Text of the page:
Only twenty-two years have passed since those events. Even younger people in the region have strong memories of the war, with lingering resentment against Serbia. Across the border in Bosnia, ethnic tensions remain high. All of this adds an extra dimension to visiting this area. No matter whether you’re there to visit old citadels, eat and drink amazing local food and wines, enjoy spectacular natural beauty, or want to learn more about the region’s rich history from the Roman Empire to recent conflicts, this sun-drenched region has something for everyone.

Gay parenting while cruising

My husband and I travel with our son. He is used to traveling with his crazy parents who enjoy great food as much as we love to dive into history. For the benefit of other gay parents reading this, here’s how family cruising has worked for us.

At four, he’s happy to tag along, but I’d be lying if I didn’t admit to him tiring hours before we would. Regular pit stops at bars or restaurants for refreshments and lacing it with stops at the water (see the fish?), or a trip to a beach for a swim will make your day go by more smoothly.

Interestingly, our son isn’t a huge fan of the onboard kids’ club (yet). Not sure if he feels he’d miss out on any fun with us, but he’d much rather tag along, and let’s face it, even if you enjoy a fresco or a statue that is a thousand years old, your kid will see a different kind of appeal, guaranteed. Thus, these pearls, including Split with huge its Roman palace, have something to offer for everyone. I hope you’ll consider a visit on your next cruise.

Practical tips
  • Croatia: Free roaming for EU citizens on your smartphone. You’ll need to exchange a few Kuna to get by during your day. Acceptance of the Euro is increasing rapidly, but the exchange rates are of course not the best.
  • Montenegro: Uses the Euro, but is not an EU member. No free roaming
  • Getting around: Take a taxi. They’re inexpensive and can quickly take you to places you might not otherwise get to see. The drivers are usually very friendly and will be more than happy to answer your questions about the region. They speak English and quite a few speak German, French or other European languages as they may have grown up as kids of migrant workers in Europe.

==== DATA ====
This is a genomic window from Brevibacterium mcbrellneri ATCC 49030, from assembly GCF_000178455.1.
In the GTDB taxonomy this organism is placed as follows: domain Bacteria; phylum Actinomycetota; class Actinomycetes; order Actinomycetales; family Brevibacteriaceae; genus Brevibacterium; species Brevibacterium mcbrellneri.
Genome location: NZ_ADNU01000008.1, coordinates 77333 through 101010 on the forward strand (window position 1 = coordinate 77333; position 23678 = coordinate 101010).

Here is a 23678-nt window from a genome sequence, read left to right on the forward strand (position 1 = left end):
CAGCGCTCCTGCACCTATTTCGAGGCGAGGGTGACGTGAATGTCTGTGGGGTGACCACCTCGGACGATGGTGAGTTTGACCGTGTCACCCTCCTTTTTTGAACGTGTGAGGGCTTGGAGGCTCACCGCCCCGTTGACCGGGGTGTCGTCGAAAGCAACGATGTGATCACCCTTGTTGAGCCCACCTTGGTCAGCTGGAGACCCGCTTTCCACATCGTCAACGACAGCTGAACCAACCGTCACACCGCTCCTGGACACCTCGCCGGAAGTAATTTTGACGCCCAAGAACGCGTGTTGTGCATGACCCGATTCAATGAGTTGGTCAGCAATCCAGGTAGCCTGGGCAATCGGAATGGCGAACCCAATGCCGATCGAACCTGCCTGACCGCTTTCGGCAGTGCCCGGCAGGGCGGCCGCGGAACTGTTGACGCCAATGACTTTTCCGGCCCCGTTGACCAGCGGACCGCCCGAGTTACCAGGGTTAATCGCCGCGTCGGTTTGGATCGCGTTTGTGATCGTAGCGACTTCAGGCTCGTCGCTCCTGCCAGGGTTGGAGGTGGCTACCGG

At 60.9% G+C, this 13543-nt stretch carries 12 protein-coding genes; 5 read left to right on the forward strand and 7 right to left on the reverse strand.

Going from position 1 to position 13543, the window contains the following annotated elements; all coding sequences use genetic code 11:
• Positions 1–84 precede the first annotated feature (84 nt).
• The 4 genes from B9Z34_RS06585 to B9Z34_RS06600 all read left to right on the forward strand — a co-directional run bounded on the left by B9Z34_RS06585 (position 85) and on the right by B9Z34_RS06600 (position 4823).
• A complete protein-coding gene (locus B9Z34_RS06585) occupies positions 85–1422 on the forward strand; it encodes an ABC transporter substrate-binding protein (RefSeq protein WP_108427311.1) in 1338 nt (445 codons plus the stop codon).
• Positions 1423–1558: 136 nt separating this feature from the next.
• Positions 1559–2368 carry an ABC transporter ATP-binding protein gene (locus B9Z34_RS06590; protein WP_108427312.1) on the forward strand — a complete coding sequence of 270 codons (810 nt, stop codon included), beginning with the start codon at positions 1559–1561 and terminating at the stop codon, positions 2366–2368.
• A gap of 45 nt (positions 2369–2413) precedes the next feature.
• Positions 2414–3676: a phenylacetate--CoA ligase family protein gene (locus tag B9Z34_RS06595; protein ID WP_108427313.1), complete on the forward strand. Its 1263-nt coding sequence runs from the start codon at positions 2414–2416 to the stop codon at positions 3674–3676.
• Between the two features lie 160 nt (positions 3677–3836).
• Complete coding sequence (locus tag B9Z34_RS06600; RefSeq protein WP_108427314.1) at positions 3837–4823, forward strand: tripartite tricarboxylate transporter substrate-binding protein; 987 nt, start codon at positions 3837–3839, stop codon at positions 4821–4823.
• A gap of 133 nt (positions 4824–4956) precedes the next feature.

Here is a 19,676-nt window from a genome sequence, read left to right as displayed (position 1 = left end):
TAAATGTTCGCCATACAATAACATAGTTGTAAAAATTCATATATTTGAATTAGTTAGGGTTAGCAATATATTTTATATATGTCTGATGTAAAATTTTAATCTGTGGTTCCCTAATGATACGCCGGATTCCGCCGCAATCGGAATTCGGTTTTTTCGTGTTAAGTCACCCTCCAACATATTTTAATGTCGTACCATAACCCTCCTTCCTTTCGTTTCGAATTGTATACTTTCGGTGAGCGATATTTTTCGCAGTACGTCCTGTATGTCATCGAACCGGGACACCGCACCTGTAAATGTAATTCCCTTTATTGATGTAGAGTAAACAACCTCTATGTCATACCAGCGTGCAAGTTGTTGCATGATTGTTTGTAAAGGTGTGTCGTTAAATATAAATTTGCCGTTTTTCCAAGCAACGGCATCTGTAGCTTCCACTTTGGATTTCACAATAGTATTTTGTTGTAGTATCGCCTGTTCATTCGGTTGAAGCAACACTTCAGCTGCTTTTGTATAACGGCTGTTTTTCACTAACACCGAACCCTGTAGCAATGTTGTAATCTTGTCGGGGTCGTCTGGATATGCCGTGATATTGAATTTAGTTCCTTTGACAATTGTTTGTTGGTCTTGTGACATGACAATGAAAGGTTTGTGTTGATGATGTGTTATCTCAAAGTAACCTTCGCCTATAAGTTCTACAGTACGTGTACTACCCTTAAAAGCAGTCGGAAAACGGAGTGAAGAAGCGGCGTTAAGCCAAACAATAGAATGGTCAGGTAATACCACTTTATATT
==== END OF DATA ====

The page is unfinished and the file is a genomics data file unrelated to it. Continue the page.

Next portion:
• Climate: It gets really hot in the summer. Wear a hat and apply sunscreen. Drink plenty of water to stay hydrated. Dehydration headaches will dampen your enjoyment of the evening activities on board, and that would be a shame…
  • Culinary: local food will remind you a bit of both Greek and Italian specialties you may already know. Try things like squid or black risotto, as well as Dalmatian pršut (dried ham), cheese and – if you have the time – try peka, a famous Dalmatian fire-pot dish. Don’t miss to try a local wine, too, if you’re into that. Dalmatian wines use grapes that aren’t used anywhere else in the world. Worth a try!

 

Hans M Hirschi is a fairly recent “cruise convert” with six cruises under his belt, all with his husband and their son Sascha on Norwegian Cruise Line ships. Hirschi is the author of contemporary LGBT fiction and a Stonewall Awards nominee. His most recent novel, Disease, details the struggle with early onset Alzheimer’s. His travel and cruise experiences tend to find their way into his writing. He lives with his family on a small island off the Swedish West coast in Gothenburg. Their next cruise will take them back to Hawai’i  aboard the Pride of America. He previously wrote “2 Dads Cruising with Kids – It’s About Attitude” for MeetMeOnBoard in 2016.

Web: www.hirschi.se

Twitter: @Hans_Hirschi